Author Interview: Nick Valentino

Published July 6, 2013 by admin

It’s been a while since I’ve done one of these, so it’s time to get back in the habit, am I right?

6616_1197466652175_6219714_nSJ: Every writer has some sort of process. Give us a glimpse into yours. Do you meticulously outline? Do you write depending on what calls are out there?

NV: I start with making character outlines. I learned this from the Sci-Fi author Lenea Sinclair. Basically, it’s writing half a page or so on each character, their background and quirky things about them so that I as an author understand them better. What do they like to drink? What is their favorite food, what was their childhood like? How did they get to where they are now? These are all questions that are important and that the reader may or may not see, but say once you designate what the character’s favorite cocktail is, it’s most likely going to make an appearance in the book. As for an outline for the entire book, it’s usually one page with boxes and arrows and it’s intentionally vague. For me, the story often writes itself and changes from day to day so it’s impossible to outline it from the beginning. The characters often do kooky things that I would have never predicted when first sitting down to write.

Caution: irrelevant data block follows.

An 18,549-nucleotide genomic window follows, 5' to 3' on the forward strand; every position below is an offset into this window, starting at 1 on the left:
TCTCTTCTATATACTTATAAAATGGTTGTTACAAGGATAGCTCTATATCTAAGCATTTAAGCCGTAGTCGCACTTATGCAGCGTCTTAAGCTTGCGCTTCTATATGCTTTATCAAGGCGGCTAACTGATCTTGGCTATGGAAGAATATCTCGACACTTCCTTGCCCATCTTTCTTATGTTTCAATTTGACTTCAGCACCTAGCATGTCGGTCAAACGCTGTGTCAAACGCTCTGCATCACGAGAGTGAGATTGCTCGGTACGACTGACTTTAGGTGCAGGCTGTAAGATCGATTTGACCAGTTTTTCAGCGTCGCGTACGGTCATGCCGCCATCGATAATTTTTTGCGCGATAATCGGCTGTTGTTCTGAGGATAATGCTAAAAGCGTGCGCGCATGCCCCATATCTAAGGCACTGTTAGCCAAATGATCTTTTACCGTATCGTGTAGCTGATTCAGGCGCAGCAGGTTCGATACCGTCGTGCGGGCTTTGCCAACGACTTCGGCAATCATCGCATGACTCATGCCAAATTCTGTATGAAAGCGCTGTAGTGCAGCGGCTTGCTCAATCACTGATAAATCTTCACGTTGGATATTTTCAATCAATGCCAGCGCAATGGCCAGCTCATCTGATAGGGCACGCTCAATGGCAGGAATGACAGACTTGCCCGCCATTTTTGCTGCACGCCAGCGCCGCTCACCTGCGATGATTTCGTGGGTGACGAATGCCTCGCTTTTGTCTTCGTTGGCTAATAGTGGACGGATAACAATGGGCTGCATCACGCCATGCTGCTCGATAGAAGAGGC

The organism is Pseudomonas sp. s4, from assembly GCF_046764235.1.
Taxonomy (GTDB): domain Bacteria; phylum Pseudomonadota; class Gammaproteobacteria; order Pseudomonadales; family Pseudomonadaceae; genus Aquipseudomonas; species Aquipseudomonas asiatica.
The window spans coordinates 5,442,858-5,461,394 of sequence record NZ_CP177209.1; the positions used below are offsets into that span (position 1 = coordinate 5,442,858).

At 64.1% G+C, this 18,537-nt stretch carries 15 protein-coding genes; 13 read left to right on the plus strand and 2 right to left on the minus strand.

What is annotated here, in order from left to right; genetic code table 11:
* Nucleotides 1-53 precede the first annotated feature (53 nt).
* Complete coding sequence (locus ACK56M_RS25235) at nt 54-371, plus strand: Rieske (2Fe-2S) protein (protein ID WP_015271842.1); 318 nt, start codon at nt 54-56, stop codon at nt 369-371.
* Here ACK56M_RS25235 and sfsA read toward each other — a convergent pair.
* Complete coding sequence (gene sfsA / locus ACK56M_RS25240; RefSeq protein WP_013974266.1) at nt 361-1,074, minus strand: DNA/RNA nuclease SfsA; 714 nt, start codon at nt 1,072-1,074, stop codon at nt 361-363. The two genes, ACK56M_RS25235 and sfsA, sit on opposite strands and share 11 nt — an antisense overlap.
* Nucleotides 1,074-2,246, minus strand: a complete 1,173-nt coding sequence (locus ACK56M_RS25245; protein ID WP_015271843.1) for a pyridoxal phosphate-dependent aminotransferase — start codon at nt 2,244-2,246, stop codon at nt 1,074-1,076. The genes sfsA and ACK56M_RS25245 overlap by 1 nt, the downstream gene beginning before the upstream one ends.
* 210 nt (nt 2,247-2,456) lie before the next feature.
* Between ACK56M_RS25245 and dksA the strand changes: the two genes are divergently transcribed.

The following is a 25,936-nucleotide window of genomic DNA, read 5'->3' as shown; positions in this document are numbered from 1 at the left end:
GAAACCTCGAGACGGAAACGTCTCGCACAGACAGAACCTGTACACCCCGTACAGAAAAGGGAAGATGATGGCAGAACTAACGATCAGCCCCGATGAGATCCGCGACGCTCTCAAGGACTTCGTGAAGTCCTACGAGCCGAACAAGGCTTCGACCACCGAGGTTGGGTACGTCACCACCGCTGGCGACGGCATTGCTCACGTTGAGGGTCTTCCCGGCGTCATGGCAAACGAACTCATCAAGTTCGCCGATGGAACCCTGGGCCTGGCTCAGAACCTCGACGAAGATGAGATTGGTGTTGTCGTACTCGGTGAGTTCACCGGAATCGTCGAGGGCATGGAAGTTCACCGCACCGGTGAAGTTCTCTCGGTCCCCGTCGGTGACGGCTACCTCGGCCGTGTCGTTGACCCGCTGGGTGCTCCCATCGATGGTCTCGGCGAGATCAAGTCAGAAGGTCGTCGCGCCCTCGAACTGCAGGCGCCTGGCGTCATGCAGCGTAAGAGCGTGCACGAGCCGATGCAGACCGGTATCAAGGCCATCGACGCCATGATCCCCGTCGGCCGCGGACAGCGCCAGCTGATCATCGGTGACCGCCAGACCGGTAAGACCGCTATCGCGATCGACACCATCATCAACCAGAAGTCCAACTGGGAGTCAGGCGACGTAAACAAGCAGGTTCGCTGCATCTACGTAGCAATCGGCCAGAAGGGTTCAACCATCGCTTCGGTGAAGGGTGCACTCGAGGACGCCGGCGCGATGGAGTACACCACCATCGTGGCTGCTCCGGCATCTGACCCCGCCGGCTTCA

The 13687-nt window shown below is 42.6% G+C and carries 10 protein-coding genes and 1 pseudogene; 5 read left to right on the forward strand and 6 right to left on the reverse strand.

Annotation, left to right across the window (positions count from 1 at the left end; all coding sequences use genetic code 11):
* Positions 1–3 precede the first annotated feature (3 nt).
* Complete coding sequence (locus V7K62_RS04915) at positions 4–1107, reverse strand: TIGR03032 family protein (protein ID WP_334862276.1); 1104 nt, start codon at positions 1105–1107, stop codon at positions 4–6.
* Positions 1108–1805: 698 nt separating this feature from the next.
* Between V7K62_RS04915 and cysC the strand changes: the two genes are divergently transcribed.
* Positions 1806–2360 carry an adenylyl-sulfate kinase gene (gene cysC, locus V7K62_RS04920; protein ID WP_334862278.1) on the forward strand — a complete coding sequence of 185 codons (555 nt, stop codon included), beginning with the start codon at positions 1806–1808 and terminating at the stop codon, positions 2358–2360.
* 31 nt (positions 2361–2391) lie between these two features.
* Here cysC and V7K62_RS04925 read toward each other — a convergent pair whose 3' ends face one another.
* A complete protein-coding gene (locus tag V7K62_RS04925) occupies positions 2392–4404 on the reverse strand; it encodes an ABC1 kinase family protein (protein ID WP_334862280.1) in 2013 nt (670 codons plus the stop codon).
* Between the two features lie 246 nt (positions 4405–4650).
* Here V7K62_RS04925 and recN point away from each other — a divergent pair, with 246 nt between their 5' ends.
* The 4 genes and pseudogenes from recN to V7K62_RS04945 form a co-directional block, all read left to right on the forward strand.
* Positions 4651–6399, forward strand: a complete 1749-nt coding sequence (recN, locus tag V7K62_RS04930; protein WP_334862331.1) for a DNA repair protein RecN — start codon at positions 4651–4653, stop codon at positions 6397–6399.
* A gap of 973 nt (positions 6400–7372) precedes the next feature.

SJ: Bonus question – Do you put on a cape and do a chant before hunkering down to work? Sacrifice anything? Along with your process, what’s your quirkiest writing habit?

NV: I love to match scenes with music. My quirkiest habit is blasting music while I write. It helps me lose myself in what I’m doing. I also talk to myself or do gestures while I write in order to accurately put into words what the characters are doing.

SJ: Are you a meticulous planner or do you believe in the muse? Where do your ideas come from? Do they filter in through your dreams? Do they show up at inopportune times and whap you upside the head? Do they result in a shady deal with a dark power?

NV: It depends on the story. For the Thomas Riley series, I’m inspired by my past and by things I love. Hayao Miyazaki, Star Wars, Firefly, Indiana Jones, maybe my experiences with my friends. It’s a more light hearted look at life full of adventure and action which are all things I gravitated toward as a kid. For other stories it’s different. I look to darker things, I let those things envelop me. For instance, I have a “demon” that lives with me. I named him Bartleby Green. He’s kind of a personification of Murphy’s Law, or bad karma. He’s the thing that makes something bad happen even when you’ve had a terrible string of events occur. He’s the one that drives you crazy by making those things happen in your life that you just ask, “Why me? I didn’t deserve that.” So I wrote a story about him called Bedeviled that appeared in the Dreams of Steam II anthology. So if I ever had a muse, it would be Bartleby.

SJ: bonus question – If your muse had a physical manifestation, what would he or she look like and how would she or he act? Is it a sexy superhero version of Callisto? A sharp-tongued rogue? A reptilian alien? Do they have a catch phrase?